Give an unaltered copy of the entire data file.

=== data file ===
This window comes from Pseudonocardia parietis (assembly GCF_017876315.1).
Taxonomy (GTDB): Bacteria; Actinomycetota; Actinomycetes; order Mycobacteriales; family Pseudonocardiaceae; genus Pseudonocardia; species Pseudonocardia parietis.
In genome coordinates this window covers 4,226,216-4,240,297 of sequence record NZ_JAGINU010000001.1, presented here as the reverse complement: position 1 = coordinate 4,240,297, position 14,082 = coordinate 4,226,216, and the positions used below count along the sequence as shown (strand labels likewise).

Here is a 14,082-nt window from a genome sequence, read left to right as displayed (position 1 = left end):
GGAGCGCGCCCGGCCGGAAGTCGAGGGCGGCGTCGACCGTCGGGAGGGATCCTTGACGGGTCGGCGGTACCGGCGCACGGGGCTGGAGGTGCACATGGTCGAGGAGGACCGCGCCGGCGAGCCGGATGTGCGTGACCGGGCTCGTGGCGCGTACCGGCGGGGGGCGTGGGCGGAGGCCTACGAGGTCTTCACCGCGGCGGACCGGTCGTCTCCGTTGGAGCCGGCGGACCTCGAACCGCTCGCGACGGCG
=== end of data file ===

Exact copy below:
This window comes from Pseudonocardia parietis (assembly GCF_017876315.1).
Taxonomy (GTDB): Bacteria; Actinomycetota; Actinomycetes; order Mycobacteriales; family Pseudonocardiaceae; genus Pseudonocardia; species Pseudonocardia parietis.
In genome coordinates this window covers 4,226,216-4,240,297 of sequence record NZ_JAGINU010000001.1, presented here as the reverse complement: position 1 = coordinate 4,240,297, position 14,082 = coordinate 4,226,216, and the positions used below count along the sequence as shown (strand labels likewise).

Here is a 14,082-nt window from a genome sequence, read left to right as displayed (position 1 = left end):
GGAGCGCGCCCGGCCGGAAGTCGAGGGCGGCGTCGACCGTCGGGAGGGATCCTTGACGGGTCGGCGGTACCGGCGCACGGGGCTGGAGGTGCACATGGTCGAGGAGGACCGCGCCGGCGAGCCGGATGTGCGTGACCGGGCTCGTGGCGCGTACCGGCGGGGGGCGTGGGCGGAGGCCTACGAGGTCTTCACCGCGGCGGACCGGTCGTCTCCGTTGGAGCCGGCGGACCTCGAACCGCTCGCGACGGCG